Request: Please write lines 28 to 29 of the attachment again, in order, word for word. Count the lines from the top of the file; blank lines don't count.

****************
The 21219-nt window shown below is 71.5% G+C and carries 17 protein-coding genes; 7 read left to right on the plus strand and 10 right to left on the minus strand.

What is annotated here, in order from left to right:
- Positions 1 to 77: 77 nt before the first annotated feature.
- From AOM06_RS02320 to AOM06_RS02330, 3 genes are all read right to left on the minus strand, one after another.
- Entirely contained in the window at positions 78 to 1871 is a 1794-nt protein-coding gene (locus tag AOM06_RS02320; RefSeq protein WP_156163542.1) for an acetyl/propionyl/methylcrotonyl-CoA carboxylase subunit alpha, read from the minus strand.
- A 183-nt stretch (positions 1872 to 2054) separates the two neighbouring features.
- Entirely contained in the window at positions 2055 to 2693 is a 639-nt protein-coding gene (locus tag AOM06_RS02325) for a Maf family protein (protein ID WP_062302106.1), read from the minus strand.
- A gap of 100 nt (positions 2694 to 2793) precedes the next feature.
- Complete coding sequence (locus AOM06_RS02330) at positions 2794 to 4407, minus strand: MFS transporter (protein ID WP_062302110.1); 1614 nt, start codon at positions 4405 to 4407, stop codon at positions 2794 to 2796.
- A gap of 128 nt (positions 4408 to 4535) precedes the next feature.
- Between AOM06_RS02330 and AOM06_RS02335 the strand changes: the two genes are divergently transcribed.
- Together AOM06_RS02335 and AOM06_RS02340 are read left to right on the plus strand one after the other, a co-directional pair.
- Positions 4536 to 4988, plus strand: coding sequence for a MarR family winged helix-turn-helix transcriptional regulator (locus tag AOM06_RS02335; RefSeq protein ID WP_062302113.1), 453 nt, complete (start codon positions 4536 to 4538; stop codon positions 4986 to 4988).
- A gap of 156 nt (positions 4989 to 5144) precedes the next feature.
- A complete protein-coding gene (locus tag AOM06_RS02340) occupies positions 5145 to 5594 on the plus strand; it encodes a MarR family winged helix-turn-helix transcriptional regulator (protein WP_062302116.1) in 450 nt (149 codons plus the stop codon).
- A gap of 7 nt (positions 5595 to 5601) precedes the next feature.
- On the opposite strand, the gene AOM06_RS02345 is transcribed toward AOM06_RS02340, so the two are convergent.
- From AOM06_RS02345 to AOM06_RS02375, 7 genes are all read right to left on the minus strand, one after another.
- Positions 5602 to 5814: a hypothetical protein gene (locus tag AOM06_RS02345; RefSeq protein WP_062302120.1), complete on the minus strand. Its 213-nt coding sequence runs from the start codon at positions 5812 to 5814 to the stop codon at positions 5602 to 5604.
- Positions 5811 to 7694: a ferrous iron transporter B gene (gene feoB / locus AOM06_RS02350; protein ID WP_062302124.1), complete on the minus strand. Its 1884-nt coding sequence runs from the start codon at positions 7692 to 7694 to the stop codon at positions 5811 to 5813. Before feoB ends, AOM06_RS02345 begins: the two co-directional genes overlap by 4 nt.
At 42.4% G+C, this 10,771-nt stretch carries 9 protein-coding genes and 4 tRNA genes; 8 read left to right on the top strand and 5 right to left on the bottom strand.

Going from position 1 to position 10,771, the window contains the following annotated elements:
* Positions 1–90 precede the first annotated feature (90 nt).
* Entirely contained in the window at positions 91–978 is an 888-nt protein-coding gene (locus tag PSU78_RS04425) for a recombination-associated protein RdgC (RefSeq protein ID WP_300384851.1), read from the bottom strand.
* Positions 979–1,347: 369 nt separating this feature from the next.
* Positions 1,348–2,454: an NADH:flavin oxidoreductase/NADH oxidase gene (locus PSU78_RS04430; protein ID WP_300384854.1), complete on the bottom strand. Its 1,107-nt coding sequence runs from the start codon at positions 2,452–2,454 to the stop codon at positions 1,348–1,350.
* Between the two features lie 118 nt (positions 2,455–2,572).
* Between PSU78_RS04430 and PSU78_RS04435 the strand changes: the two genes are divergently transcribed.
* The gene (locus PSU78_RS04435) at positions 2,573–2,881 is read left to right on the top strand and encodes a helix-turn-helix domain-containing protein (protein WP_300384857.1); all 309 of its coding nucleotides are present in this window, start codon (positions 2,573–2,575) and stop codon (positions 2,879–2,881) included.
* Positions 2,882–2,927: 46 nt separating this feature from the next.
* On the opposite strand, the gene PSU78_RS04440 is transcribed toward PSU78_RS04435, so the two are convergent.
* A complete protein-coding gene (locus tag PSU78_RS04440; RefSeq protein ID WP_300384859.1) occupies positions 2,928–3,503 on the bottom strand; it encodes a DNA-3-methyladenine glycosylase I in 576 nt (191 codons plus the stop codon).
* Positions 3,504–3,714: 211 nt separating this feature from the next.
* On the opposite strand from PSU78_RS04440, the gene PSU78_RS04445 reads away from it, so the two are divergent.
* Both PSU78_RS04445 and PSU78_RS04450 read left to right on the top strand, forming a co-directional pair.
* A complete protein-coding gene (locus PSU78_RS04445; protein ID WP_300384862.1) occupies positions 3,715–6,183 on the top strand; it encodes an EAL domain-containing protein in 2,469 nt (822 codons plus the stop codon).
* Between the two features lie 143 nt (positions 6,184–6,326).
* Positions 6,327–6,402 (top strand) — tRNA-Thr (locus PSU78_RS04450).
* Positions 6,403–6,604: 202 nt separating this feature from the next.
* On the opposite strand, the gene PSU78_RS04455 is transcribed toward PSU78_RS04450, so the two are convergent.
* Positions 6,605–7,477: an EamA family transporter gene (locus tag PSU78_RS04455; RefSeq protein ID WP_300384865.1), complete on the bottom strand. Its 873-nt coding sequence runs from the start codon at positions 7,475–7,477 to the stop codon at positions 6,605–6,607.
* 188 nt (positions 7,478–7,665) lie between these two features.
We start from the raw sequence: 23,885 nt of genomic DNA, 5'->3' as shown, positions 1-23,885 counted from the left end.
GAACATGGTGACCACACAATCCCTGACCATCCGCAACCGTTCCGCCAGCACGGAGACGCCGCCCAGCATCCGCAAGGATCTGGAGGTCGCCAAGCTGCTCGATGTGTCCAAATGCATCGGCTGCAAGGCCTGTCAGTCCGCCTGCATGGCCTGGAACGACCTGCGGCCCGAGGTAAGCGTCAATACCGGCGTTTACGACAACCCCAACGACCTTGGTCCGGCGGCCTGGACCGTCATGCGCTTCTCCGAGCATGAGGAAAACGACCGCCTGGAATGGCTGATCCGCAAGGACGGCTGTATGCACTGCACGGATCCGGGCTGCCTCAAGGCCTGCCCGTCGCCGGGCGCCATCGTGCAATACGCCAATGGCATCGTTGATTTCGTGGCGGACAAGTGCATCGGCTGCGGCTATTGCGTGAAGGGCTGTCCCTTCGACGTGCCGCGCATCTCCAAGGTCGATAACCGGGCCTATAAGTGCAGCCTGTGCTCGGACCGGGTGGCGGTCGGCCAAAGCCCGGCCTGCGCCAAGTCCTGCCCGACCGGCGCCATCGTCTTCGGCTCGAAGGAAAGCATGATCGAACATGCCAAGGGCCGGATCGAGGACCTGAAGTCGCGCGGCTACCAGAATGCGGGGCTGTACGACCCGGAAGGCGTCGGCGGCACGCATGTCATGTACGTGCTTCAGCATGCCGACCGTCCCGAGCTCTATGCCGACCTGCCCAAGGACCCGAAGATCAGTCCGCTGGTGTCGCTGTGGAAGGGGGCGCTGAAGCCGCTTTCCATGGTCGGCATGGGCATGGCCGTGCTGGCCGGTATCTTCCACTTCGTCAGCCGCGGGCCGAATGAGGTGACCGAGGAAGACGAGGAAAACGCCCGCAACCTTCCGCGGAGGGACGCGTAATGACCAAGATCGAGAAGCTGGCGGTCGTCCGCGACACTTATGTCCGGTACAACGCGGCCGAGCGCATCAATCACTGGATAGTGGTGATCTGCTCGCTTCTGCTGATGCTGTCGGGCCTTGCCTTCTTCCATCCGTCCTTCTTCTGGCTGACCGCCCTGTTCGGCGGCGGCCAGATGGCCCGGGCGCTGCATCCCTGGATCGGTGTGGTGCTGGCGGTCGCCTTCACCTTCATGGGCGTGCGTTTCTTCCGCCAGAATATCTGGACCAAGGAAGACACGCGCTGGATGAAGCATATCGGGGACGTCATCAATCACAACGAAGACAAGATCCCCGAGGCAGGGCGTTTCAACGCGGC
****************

* Between PSU78_RS04430 and PSU78_RS04435 the strand changes: the two genes are divergently transcribed.
* The gene (locus PSU78_RS04435) at positions 2,573–2,881 is read left to right on the top strand and encodes a helix-turn-helix domain-containing protein (protein WP_300384857.1); all 309 of its coding nucleotides are present in this window, start codon (positions 2,573–2,575) and stop codon (positions 2,879–2,881) included.